Convert String To Array Using Javascript Split Method

The easiest approach to use javascript built-in method String.split().

#javascript #javascript string #string to array #morioh #array

Monty  Boehm

Monty Boehm


How to Use The LastindexOf() Method for Strings & Arrays In JavaScript

JavaScript lastIndexOf() method explained with examples

The JavaScript lastIndexOf() method is a method of JavaScript String and Array prototype objects.

The function is used to return the index (position) of the last occurrence of the given argument.

The index of both JavaScript strings and arrays start from 0, and here are some examples of using the lastIndexOf() method:

// A string
let aString = "Good morning! It's a great morning to learn programming.";
let index = aString.lastIndexOf("morning");

console.log(index); // 27

// An array
let anArray = ["day", "night", "dawn", "day"];
let valueIndex = anArray.lastIndexOf("day");

console.log(valueIndex); // 3

As you can see from the examples above, the lastIndexOf() method is available for string and array type values in JavaScript.

When the value you search for is not found in the string or array, the method will return -1:

let aString = "Nathan Sebhastian";
let index = aString.lastIndexOf("morning");

console.log(index); // -1

let anArray = ["day", "night", "dawn", "day"];
let valueIndex = anArray.lastIndexOf("dusk");

console.log(valueIndex); // -1

The lastIndexOf() method is also case sensitive, so you need to have the letter case in the argument match the actual string.

The above example returns -1 because Nathan is different from nathan:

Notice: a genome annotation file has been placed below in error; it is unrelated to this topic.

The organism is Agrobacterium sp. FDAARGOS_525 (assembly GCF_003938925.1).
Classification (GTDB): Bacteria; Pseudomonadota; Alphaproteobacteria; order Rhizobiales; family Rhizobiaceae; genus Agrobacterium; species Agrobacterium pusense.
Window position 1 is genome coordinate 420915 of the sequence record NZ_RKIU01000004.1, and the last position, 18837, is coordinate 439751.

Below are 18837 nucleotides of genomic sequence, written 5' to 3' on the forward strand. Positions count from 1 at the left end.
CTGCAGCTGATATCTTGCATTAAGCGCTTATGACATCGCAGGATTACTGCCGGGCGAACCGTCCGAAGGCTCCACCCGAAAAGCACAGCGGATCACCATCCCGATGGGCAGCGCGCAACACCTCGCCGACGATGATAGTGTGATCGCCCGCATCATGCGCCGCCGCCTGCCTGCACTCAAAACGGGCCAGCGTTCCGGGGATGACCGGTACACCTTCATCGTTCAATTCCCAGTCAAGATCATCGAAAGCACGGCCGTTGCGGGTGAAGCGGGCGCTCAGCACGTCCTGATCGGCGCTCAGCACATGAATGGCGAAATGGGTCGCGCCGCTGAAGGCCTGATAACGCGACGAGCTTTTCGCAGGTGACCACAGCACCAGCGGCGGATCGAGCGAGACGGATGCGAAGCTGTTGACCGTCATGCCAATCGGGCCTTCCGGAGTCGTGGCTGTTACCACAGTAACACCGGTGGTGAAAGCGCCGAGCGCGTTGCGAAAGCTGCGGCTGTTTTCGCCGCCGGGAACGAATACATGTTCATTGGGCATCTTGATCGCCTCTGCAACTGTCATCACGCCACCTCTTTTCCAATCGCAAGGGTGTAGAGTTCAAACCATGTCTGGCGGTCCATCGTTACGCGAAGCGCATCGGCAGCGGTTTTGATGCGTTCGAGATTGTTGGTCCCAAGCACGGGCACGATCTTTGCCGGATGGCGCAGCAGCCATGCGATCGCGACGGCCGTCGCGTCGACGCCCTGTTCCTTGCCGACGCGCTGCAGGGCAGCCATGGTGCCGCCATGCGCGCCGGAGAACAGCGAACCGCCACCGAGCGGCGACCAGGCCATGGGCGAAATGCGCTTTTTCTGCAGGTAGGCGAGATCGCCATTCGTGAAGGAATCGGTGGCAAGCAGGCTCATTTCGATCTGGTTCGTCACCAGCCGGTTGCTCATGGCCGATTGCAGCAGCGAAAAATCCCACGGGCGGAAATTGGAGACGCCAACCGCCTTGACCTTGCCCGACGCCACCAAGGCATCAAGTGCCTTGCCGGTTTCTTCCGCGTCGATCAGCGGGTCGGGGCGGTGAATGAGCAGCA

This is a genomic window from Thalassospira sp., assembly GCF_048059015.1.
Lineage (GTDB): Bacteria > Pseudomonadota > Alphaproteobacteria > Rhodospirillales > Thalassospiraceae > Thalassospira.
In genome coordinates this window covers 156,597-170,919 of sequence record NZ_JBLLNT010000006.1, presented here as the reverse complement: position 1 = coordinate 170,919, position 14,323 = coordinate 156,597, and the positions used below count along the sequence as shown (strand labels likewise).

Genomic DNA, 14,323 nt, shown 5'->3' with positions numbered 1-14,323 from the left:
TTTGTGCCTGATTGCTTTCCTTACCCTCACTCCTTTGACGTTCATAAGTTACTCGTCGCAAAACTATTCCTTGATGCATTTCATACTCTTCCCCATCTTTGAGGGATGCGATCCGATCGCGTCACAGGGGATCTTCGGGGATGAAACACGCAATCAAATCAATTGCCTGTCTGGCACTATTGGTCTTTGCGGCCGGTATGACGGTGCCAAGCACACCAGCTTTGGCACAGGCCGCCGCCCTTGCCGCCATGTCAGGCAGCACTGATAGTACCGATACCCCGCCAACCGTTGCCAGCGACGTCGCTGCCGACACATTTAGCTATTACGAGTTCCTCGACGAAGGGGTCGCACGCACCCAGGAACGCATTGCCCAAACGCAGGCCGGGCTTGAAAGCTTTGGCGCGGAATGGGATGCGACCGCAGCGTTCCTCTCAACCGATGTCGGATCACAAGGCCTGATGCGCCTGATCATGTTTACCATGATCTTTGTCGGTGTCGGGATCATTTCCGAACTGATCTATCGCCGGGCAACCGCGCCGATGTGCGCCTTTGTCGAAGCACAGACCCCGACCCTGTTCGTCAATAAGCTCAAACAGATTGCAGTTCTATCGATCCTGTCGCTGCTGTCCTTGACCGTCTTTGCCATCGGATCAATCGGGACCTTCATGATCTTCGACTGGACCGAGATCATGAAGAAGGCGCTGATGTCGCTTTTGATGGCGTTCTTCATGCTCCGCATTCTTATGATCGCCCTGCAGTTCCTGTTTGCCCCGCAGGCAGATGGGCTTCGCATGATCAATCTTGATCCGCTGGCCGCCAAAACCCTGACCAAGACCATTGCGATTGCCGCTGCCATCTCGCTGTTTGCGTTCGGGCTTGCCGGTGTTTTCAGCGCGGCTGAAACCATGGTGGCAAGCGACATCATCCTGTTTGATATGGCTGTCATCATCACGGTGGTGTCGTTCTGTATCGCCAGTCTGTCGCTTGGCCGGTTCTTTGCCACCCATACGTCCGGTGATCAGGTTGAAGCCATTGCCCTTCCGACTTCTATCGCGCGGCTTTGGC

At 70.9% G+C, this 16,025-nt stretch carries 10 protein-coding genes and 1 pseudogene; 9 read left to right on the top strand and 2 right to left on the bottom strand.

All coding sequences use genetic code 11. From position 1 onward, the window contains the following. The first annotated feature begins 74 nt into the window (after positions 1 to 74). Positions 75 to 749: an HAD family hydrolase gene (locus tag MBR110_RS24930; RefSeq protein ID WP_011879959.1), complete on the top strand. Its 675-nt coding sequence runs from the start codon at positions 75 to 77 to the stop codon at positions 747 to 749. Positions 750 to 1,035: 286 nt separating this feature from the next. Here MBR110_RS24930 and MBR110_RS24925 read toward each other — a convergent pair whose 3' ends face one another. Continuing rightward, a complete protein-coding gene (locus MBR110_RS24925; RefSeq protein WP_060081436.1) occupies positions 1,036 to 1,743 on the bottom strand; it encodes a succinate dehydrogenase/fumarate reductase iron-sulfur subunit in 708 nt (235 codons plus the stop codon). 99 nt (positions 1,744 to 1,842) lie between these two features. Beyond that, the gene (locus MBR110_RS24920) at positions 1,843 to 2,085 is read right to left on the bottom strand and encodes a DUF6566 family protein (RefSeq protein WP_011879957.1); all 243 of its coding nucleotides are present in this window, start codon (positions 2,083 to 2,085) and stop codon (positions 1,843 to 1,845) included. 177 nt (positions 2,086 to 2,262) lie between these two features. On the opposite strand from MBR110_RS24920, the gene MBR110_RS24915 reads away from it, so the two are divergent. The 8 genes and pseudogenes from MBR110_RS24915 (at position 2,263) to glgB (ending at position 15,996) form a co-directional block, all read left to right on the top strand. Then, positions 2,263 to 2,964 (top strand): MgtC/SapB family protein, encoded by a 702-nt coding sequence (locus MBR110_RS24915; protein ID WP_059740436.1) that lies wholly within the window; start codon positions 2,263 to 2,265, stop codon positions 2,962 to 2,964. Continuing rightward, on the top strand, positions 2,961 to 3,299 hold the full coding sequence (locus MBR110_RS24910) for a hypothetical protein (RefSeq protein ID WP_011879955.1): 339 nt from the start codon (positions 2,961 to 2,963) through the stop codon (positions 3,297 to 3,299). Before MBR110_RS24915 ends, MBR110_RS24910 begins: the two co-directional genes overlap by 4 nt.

let aString = "Nathan Sebhastian";
let index = aString.lastIndexOf("nathan");

console.log(index); // -1

The lastIndexOf() method will search your string or array backward.

This means the method will look for matching values from the last element and ends with the first element.

Finally, the method also accepts a second parameter to define the start position of the search.

The following example shows how to start the lastIndexOf() search at index 4:

let aString = "Hello World!";
let index = aString.lastIndexOf("World", 4);

console.log(index); // -1

Because a second argument 4 is passed to the lastIndexOf() method, JavaScript will search the value from index 4 to index 0 only.

While the World string is available inside the aString variable, the index starts at 6. Since it’s outside the search range of the lastIndexOf() method, the value is not found and -1 is returned.

The same rule applies when you search for a value in an array:

let anArray = [8, 3, 4, 8, 2];
let index = anArray.lastIndexOf(8, 2);

console.log(index); // 0

In the abov example, the lastIndexOf() method returns 0 for the index of the value 8.

This is because the second argument 2 makes the method search from index 2 only. Since the last index of the value(8) is 3, it stays outside of the method search range.

And that’s how the lastIndexOf() method works in JavaScript. πŸ˜‰

Original article source at: